Guar gum is a type of fiber extracted from guar beans (a plant mainly found in India and Pakistan). Used as an ingredient in certain foods, guar gum is also available in dietary supplement form.
Why Do People Use Guar Gum?
Guar gum is often used as a laxative. In addition, guar gum is touted as a natural remedy for the following conditions:
Benefits of Guar Gum
Although research on the health effects of guar gum is fairly limited, there's some evidence that guar gum may offer certain benefits. Here's a look at some key findings from the available studies:
Partially hydrolyzed guar gum (a commonly available form of guar gum) may help treat childhood constipation, according to a 2010 study from the Turkish Journal of Gastroenterology. For the study, 61 children with constipation were given either partially hydrolyzed guar gum or lactulose (a laxative) for four weeks. Study results revealed that both treatments were similarly effective in relieving constipation and the associated abdominal pain. However, partially hydrolyzed guar gum appeared to produce fewer side effects than lactulose.
2) Irritable Bowel Syndrome
A study published in Digestive Diseases and Sciences in 2005 indicates that guar gum may be beneficial in the treatment of irritable bowel syndrome. For the study, 86 patients with irritable bowel syndrome took either five or 10 grams of partially hydrolyzed guar gum every day for three months. By the end of the treatment period, both groups showed significant improvement in gastrointestinal symptoms and quality of life.
Preliminary research suggests that guar gum may help protect against diabetes. In a 2012 study published in the Iranian journal Pharmacognosy, for instance, scientists demonstrated that guar gum was more effective than the anti-diabetes drug glibenclamide in lowering cholesterol and blood sugar levels in diabetic rats. The study also determined that guar gum helped reduce body weight and food intake. However, it's too soon to tell whether guar gum may have a similar effect on human health.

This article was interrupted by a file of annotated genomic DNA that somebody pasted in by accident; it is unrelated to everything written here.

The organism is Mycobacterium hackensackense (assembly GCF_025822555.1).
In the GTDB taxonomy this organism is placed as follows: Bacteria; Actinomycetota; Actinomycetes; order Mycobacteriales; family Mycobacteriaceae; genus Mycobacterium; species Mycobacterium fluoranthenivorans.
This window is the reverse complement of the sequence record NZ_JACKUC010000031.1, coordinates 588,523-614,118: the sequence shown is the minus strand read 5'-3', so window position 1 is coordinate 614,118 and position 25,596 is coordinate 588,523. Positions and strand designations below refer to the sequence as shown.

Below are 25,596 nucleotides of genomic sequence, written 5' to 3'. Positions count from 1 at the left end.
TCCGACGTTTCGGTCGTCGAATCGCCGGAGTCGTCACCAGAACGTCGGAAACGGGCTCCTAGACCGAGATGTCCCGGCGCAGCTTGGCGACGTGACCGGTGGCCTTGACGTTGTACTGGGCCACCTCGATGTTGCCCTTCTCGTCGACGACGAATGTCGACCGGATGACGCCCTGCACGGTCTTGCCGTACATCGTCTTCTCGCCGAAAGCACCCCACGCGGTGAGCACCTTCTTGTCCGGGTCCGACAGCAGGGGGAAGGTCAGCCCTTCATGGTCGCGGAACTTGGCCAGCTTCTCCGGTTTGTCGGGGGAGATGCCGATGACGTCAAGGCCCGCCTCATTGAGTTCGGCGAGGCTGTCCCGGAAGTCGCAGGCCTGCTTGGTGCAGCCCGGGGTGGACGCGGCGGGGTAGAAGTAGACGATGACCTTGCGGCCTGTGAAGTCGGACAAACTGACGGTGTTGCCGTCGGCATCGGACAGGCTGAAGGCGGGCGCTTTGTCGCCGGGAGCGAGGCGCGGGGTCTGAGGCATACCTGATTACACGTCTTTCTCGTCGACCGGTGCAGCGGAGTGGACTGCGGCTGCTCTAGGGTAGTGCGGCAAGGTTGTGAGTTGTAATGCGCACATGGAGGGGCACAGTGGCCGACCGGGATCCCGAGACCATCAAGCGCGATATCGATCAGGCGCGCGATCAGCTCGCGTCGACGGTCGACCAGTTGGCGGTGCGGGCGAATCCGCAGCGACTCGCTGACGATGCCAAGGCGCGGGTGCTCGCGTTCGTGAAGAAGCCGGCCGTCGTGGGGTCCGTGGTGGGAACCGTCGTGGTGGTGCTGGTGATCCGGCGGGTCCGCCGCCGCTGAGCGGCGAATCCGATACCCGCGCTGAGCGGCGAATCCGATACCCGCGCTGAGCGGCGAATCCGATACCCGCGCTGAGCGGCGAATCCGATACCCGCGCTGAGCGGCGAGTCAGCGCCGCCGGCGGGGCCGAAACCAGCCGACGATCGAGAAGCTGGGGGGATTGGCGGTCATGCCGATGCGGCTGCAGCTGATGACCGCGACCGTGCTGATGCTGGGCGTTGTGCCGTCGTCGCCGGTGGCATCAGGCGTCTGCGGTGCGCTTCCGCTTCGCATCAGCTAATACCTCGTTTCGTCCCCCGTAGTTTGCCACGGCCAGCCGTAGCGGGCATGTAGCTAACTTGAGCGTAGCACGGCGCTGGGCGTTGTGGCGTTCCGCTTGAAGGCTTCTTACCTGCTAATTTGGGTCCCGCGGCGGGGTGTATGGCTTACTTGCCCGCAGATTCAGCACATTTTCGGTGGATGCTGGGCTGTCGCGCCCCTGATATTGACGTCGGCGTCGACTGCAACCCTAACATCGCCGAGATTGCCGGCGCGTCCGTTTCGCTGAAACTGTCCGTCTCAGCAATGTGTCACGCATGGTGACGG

Although guar gum is generally considered safe for most people, it may cause a number of side effects (including loose stools, gas, and diarrhea). When taken in high doses, guar gum may obstruct the esophagus and/or the intestines.
Since there's some concern that guar gum may alter your blood sugar levels, it's important to avoid use of guar gum within two weeks of surgery. In addition, people taking diabetes medication should seek medical advice prior to using guar gum.
Where to Find Guar Gum
Widely available for purchase online, guar gum can also be found in many natural-foods stores and in stores specializing in dietary supplements.
When Should You Use It?
Although there's some evidence that guar gum may help with certain health problems (such as constipation and irritable bowel syndrome), it's important to consult your primary care provider before using guar gum in treatment of a chronic health problem. Self-treating a chronic condition with guar gum and avoiding or delaying standard care may have serious consequences.
Giannini EG, Mansi C, Dulbecco P, Savarino V. "Role of partially hydrolyzed guar gum in the treatment of irritable bowel syndrome." Nutrition. 2006 Mar;22(3):334-42.
Parisi G, Bottona E, Carrara M, Cardin F, Faedo A, Goldin D, Marino M, Pantalena M, Tafner G, Verdianelli G, Zilli M, Leandro G. "Treatment effects of partially hydrolyzed guar gum on symptoms and quality of life of patients with irritable bowel syndrome. A multicenter randomized open trial." Dig Dis Sci. 2005 Jun;50(6):1107-12.
Saeed S, Mosa-Al-Reza H, Fatemeh AN, Saeideh D. "Antihyperglycemic and antihyperlipidemic effects of guar gum on streptozotocin-induced diabetes in male rats." Pharmacogn Mag. 2012 Jan;8(29):65-72.
Slavin JL, Greenberg NA. "Partially hydrolyzed guar gum: clinical nutrition uses." Nutrition. 2003 Jun;19(6):549-52.
Üstündağ G, Kuloğlu Z, Kirbaş N, Kansu A. "Can partially hydrolyzed guar gum be an alternative to lactulose in treatment of childhood constipation?" Turk J Gastroenterol. 2010 Dec;21(4):360-4.